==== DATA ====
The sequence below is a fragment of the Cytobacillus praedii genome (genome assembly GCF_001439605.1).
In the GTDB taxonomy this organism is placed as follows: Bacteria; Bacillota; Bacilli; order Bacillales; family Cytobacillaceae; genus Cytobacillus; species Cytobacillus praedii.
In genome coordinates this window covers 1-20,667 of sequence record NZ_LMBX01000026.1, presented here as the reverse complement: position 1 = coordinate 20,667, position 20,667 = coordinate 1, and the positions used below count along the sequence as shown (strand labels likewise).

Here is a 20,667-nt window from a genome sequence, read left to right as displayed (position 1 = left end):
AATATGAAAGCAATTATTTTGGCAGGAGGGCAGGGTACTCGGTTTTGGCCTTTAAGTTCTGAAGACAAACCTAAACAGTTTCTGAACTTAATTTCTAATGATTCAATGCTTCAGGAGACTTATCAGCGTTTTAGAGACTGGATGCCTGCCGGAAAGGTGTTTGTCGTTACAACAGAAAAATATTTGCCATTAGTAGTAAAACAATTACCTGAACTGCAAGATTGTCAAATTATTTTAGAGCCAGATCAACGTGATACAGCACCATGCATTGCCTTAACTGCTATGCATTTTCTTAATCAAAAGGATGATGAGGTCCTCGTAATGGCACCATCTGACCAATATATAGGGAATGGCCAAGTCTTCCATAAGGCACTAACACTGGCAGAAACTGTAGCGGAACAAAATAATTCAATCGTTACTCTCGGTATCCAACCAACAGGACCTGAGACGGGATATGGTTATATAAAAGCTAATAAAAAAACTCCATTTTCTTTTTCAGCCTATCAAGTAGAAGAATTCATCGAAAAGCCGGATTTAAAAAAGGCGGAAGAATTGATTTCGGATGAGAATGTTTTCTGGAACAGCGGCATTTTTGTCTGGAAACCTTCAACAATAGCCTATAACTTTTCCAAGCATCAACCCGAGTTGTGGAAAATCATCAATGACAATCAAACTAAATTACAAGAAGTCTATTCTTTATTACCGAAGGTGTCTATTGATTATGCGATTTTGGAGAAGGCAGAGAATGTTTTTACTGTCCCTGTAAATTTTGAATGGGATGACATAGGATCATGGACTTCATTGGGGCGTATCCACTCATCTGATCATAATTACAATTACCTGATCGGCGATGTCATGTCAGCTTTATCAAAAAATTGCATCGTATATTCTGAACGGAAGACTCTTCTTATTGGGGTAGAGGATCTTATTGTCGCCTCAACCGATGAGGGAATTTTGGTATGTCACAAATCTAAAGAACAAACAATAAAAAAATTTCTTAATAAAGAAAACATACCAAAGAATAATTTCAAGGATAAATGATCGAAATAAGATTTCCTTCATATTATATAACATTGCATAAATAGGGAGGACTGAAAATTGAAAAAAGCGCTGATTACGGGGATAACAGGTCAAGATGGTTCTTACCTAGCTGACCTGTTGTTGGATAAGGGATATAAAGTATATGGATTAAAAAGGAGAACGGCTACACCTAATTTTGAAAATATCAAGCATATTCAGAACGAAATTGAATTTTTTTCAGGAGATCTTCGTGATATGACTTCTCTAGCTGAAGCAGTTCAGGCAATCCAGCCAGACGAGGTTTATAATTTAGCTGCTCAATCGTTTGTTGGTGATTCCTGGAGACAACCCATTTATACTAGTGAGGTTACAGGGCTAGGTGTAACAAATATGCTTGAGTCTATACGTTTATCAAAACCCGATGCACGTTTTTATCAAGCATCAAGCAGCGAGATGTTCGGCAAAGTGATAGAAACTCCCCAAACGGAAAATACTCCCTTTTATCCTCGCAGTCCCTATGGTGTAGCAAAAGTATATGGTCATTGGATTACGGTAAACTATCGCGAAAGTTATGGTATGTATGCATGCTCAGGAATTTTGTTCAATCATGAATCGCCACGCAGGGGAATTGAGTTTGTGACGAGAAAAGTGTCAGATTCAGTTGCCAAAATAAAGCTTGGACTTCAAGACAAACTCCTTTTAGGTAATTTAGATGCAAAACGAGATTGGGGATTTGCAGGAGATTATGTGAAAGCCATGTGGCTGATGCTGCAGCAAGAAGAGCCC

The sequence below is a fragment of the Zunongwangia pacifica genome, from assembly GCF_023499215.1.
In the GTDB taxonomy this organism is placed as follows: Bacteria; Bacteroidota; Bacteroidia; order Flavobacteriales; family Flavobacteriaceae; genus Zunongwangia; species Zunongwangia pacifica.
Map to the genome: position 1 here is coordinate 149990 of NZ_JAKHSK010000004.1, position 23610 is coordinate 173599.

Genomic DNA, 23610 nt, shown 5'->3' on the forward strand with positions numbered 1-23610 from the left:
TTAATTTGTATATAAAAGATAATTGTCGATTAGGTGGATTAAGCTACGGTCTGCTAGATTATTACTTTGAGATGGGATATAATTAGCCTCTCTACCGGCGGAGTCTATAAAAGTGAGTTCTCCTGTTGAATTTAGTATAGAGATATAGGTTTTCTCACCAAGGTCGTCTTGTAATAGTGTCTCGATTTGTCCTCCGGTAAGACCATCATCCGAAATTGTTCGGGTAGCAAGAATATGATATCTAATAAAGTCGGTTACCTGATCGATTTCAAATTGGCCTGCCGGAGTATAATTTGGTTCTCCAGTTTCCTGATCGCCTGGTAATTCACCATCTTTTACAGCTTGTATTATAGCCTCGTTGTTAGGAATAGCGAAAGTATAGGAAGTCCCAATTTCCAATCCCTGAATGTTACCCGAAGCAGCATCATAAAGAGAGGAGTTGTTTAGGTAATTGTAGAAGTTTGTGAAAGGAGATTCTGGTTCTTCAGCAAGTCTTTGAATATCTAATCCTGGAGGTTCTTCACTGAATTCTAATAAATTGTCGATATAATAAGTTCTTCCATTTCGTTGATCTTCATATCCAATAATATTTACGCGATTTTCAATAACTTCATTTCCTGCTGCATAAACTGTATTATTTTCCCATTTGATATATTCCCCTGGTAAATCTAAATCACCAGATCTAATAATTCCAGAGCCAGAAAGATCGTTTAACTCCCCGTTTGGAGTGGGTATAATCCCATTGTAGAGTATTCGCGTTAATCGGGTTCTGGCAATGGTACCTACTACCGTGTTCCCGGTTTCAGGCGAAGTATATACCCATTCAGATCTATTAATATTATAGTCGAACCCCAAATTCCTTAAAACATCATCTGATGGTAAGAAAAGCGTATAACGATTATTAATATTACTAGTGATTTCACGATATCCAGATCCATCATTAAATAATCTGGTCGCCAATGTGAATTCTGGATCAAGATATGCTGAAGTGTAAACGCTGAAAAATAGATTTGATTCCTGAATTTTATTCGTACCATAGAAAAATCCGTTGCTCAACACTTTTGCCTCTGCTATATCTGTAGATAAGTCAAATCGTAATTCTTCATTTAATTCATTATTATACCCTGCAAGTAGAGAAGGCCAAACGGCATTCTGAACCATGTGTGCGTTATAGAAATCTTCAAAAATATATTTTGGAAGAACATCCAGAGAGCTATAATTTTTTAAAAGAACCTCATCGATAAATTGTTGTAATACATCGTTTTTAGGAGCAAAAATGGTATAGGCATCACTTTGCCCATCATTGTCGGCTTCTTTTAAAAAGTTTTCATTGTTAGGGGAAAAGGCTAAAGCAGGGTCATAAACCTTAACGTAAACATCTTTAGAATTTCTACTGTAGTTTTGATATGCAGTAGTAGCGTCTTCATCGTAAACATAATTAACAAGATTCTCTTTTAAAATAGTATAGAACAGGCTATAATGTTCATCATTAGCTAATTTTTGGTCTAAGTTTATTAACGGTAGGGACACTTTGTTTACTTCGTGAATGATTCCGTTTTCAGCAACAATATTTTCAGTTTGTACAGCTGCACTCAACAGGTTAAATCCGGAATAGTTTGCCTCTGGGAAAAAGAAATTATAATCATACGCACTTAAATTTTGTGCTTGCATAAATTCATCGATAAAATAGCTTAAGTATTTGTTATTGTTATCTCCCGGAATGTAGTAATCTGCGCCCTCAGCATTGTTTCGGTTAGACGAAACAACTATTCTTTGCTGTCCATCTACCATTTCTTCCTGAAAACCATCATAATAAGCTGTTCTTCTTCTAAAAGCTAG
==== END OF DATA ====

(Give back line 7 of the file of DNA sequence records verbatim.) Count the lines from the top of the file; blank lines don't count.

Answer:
In the GTDB taxonomy this organism is placed as follows: Bacteria; Bacteroidota; Bacteroidia; order Flavobacteriales; family Flavobacteriaceae; genus Zunongwangia; species Zunongwangia pacifica.